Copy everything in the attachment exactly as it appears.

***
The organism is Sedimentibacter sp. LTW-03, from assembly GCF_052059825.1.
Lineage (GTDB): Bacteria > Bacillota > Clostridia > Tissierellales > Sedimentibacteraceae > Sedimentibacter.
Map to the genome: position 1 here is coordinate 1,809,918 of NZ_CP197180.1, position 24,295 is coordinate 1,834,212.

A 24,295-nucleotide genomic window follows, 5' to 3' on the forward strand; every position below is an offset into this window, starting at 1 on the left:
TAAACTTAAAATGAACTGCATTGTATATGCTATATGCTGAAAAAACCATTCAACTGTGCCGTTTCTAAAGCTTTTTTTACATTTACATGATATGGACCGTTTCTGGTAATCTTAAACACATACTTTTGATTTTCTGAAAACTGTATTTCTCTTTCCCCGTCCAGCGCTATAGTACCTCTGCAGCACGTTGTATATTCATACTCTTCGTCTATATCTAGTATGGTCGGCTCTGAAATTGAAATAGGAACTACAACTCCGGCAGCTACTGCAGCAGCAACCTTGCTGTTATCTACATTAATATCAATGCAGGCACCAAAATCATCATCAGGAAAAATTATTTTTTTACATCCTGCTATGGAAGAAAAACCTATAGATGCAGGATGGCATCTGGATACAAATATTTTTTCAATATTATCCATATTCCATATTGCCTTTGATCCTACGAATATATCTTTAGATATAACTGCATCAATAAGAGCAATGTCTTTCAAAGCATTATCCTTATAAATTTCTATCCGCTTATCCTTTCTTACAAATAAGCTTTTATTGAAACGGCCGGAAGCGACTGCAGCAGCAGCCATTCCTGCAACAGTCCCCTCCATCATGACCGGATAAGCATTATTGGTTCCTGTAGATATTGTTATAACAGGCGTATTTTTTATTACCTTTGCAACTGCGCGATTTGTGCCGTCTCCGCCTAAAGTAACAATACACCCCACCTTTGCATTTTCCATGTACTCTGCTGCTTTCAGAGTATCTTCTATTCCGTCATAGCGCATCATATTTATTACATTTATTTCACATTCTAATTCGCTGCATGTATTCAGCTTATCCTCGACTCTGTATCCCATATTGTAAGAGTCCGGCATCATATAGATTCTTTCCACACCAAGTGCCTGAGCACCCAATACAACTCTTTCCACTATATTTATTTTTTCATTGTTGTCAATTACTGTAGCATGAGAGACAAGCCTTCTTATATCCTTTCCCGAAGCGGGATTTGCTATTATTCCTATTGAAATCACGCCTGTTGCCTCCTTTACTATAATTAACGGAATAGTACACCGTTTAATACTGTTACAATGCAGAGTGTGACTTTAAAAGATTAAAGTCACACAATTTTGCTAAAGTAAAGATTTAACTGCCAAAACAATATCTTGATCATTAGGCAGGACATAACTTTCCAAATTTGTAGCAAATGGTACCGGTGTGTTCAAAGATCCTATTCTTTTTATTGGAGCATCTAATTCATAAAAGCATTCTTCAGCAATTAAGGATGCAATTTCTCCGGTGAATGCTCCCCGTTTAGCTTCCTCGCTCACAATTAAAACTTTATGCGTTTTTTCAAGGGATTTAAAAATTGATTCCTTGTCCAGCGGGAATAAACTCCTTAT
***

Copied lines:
The organism is Sedimentibacter sp. LTW-03, from assembly GCF_052059825.1.
Lineage (GTDB): Bacteria > Bacillota > Clostridia > Tissierellales > Sedimentibacteraceae > Sedimentibacter.
Map to the genome: position 1 here is coordinate 1,809,918 of NZ_CP197180.1, position 24,295 is coordinate 1,834,212.

A 24,295-nucleotide genomic window follows, 5' to 3' on the forward strand; every position below is an offset into this window, starting at 1 on the left:
TAAACTTAAAATGAACTGCATTGTATATGCTATATGCTGAAAAAACCATTCAACTGTGCCGTTTCTAAAGCTTTTTTTACATTTACATGATATGGACCGTTTCTGGTAATCTTAAACACATACTTTTGATTTTCTGAAAACTGTATTTCTCTTTCCCCGTCCAGCGCTATAGTACCTCTGCAGCACGTTGTATATTCATACTCTTCGTCTATATCTAGTATGGTCGGCTCTGAAATTGAAATAGGAACTACAACTCCGGCAGCTACTGCAGCAGCAACCTTGCTGTTATCTACATTAATATCAATGCAGGCACCAAAATCATCATCAGGAAAAATTATTTTTTTACATCCTGCTATGGAAGAAAAACCTATAGATGCAGGATGGCATCTGGATACAAATATTTTTTCAATATTATCCATATTCCATATTGCCTTTGATCCTACGAATATATCTTTAGATATAACTGCATCAATAAGAGCAATGTCTTTCAAAGCATTATCCTTATAAATTTCTATCCGCTTATCCTTTCTTACAAATAAGCTTTTATTGAAACGGCCGGAAGCGACTGCAGCAGCAGCCATTCCTGCAACAGTCCCCTCCATCATGACCGGATAAGCATTATTGGTTCCTGTAGATATTGTTATAACAGGCGTATTTTTTATTACCTTTGCAACTGCGCGATTTGTGCCGTCTCCGCCTAAAGTAACAATACACCCCACCTTTGCATTTTCCATGTACTCTGCTGCTTTCAGAGTATCTTCTATTCCGTCATAGCGCATCATATTTATTACATTTATTTCACATTCTAATTCGCTGCATGTATTCAGCTTATCCTCGACTCTGTATCCCATATTGTAAGAGTCCGGCATCATATAGATTCTTTCCACACCAAGTGCCTGAGCACCCAATACAACTCTTTCCACTATATTTATTTTTTCATTGTTGTCAATTACTGTAGCATGAGAGACAAGCCTTCTTATATCCTTTCCCGAAGCGGGATTTGCTATTATTCCTATTGAAATCACGCCTGTTGCCTCCTTTACTATAATTAACGGAATAGTACACCGTTTAATACTGTTACAATGCAGAGTGTGACTTTAAAAGATTAAAGTCACACAATTTTGCTAAAGTAAAGATTTAACTGCCAAAACAATATCTTGATCATTAGGCAGGACATAACTTTCCAAATTTGTAGCAAATGGTACCGGTGTGTTCAAAGATCCTATTCTTTTTATTGGAGCATCTAATTCATAAAAGCATTCTTCAGCAATTAAGGATGCAATTTCTCCGGTGAATGCTCCCCGTTTAGCTTCCTCGCTCACAATTAAAACTTTATGCGTTTTTTCAAGGGATTTAAAAATTGATTCCTTGTCCAGCGGGAATAAACTCCTTAT